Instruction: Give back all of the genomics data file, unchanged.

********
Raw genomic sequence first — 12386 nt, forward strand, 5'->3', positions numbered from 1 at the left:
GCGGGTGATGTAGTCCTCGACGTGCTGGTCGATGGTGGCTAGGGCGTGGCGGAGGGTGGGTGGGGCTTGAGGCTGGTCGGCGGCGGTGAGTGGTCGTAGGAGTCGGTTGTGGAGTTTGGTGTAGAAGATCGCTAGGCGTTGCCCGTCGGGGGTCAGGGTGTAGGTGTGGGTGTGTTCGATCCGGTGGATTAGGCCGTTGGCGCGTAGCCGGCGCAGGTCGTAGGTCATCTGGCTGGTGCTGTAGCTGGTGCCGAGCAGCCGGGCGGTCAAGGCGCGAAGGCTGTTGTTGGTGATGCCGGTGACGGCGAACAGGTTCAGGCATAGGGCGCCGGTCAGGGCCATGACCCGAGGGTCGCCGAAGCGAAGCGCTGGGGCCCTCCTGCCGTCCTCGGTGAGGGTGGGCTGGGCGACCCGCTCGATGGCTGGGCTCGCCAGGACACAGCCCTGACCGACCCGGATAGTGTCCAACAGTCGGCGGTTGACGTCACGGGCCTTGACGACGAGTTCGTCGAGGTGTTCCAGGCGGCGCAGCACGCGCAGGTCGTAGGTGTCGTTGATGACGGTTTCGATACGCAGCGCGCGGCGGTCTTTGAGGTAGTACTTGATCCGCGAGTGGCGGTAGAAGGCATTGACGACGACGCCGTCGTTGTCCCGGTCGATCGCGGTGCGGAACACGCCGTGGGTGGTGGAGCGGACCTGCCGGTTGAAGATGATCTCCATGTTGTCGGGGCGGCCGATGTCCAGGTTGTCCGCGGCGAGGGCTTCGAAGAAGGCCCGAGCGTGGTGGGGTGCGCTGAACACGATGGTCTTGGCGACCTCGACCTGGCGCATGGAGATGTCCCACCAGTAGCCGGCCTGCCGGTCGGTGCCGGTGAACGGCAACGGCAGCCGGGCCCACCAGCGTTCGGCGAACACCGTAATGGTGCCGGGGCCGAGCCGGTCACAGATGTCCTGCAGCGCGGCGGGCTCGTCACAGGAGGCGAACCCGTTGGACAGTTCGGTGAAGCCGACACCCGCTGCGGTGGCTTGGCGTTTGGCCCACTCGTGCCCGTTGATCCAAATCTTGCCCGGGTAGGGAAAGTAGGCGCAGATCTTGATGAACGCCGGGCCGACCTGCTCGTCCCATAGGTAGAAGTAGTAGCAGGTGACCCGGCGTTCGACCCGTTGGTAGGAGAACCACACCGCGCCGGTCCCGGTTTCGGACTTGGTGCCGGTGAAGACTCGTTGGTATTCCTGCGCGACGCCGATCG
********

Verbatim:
Raw genomic sequence first — 12386 nt, forward strand, 5'->3', positions numbered from 1 at the left:
GCGGGTGATGTAGTCCTCGACGTGCTGGTCGATGGTGGCTAGGGCGTGGCGGAGGGTGGGTGGGGCTTGAGGCTGGTCGGCGGCGGTGAGTGGTCGTAGGAGTCGGTTGTGGAGTTTGGTGTAGAAGATCGCTAGGCGTTGCCCGTCGGGGGTCAGGGTGTAGGTGTGGGTGTGTTCGATCCGGTGGATTAGGCCGTTGGCGCGTAGCCGGCGCAGGTCGTAGGTCATCTGGCTGGTGCTGTAGCTGGTGCCGAGCAGCCGGGCGGTCAAGGCGCGAAGGCTGTTGTTGGTGATGCCGGTGACGGCGAACAGGTTCAGGCATAGGGCGCCGGTCAGGGCCATGACCCGAGGGTCGCCGAAGCGAAGCGCTGGGGCCCTCCTGCCGTCCTCGGTGAGGGTGGGCTGGGCGACCCGCTCGATGGCTGGGCTCGCCAGGACACAGCCCTGACCGACCCGGATAGTGTCCAACAGTCGGCGGTTGACGTCACGGGCCTTGACGACGAGTTCGTCGAGGTGTTCCAGGCGGCGCAGCACGCGCAGGTCGTAGGTGTCGTTGATGACGGTTTCGATACGCAGCGCGCGGCGGTCTTTGAGGTAGTACTTGATCCGCGAGTGGCGGTAGAAGGCATTGACGACGACGCCGTCGTTGTCCCGGTCGATCGCGGTGCGGAACACGCCGTGGGTGGTGGAGCGGACCTGCCGGTTGAAGATGATCTCCATGTTGTCGGGGCGGCCGATGTCCAGGTTGTCCGCGGCGAGGGCTTCGAAGAAGGCCCGAGCGTGGTGGGGTGCGCTGAACACGATGGTCTTGGCGACCTCGACCTGGCGCATGGAGATGTCCCACCAGTAGCCGGCCTGCCGGTCGGTGCCGGTGAACGGCAACGGCAGCCGGGCCCACCAGCGTTCGGCGAACACCGTAATGGTGCCGGGGCCGAGCCGGTCACAGATGTCCTGCAGCGCGGCGGGCTCGTCACAGGAGGCGAACCCGTTGGACAGTTCGGTGAAGCCGACACCCGCTGCGGTGGCTTGGCGTTTGGCCCACTCGTGCCCGTTGATCCAAATCTTGCCCGGGTAGGGAAAGTAGGCGCAGATCTTGATGAACGCCGGGCCGACCTGCTCGTCCCATAGGTAGAAGTAGTAGCAGGTGACCCGGCGTTCGACCCGTTGGTAGGAGAACCACACCGCGCCGGTCCCGGTTTCGGACTTGGTGCCGGTGAAGACTCGTTGGTATTCCTGCGCGACGCCGATCG